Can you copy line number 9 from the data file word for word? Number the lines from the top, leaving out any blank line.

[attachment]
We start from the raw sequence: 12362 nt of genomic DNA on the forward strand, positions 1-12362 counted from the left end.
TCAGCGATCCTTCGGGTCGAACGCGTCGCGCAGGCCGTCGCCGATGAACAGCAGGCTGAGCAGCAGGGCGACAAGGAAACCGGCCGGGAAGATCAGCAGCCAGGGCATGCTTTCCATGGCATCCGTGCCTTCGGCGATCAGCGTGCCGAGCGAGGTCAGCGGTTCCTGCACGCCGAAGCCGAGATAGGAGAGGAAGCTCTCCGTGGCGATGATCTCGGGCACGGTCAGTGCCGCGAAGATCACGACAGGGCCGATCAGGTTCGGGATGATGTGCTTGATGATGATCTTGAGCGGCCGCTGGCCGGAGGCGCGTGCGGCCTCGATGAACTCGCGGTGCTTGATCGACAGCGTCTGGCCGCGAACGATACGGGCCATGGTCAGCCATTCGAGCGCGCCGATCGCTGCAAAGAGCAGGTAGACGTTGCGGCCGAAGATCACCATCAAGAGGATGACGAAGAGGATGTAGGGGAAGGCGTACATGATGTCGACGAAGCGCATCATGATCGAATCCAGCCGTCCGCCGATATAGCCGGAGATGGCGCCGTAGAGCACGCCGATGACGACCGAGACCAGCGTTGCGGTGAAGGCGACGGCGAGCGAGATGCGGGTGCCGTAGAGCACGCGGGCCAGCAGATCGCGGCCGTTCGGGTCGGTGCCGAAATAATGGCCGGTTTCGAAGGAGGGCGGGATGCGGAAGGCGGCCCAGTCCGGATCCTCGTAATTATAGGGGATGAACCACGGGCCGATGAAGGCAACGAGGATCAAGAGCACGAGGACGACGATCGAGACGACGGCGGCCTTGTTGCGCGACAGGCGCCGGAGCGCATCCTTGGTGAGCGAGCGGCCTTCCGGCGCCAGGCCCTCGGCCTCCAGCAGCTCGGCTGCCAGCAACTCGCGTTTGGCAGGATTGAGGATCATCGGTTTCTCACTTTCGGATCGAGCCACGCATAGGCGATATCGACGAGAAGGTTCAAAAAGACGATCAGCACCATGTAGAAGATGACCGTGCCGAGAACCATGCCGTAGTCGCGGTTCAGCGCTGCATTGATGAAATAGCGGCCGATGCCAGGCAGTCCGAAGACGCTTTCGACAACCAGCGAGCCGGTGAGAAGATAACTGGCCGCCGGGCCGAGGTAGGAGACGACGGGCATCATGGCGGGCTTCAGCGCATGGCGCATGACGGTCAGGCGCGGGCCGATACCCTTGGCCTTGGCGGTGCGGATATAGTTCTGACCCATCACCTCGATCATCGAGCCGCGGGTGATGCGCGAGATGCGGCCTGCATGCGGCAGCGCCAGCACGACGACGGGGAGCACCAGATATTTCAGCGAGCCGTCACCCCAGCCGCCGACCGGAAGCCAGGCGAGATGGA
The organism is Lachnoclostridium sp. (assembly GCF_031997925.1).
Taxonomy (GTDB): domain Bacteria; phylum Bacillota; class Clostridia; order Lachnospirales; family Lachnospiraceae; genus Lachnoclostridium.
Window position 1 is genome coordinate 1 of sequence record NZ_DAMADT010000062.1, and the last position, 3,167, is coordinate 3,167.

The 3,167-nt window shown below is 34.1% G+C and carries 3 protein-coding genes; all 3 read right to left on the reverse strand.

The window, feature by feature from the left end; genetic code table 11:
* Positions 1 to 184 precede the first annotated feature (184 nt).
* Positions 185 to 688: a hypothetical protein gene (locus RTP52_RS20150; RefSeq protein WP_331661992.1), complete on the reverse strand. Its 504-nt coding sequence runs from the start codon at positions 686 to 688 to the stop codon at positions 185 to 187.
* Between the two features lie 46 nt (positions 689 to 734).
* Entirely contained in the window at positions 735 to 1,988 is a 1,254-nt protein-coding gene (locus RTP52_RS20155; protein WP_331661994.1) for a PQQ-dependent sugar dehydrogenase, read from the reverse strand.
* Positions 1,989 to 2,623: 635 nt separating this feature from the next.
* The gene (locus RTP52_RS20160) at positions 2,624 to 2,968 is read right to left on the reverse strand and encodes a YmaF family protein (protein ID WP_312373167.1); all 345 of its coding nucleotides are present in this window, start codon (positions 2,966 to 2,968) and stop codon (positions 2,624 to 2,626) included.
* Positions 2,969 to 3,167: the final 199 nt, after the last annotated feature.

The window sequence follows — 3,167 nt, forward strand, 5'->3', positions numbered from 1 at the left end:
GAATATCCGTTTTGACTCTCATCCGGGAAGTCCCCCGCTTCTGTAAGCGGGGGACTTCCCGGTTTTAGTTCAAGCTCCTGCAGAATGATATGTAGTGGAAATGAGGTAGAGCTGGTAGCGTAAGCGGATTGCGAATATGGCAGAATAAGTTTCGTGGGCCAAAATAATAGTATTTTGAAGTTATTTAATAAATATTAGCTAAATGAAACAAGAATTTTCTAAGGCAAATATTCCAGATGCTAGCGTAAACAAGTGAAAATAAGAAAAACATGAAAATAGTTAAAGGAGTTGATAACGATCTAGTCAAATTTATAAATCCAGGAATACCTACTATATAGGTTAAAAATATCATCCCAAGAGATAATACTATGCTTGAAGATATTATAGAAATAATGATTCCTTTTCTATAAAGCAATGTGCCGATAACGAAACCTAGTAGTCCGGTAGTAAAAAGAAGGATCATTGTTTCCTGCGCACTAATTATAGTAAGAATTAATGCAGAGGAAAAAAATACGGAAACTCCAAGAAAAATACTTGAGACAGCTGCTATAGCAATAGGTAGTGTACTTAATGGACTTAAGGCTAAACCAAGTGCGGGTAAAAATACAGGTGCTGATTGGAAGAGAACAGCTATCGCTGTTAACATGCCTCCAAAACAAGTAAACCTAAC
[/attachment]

* Positions 185 to 688: a hypothetical protein gene (locus RTP52_RS20150; RefSeq protein WP_331661992.1), complete on the reverse strand. Its 504-nt coding sequence runs from the start codon at positions 686 to 688 to the stop codon at positions 185 to 187.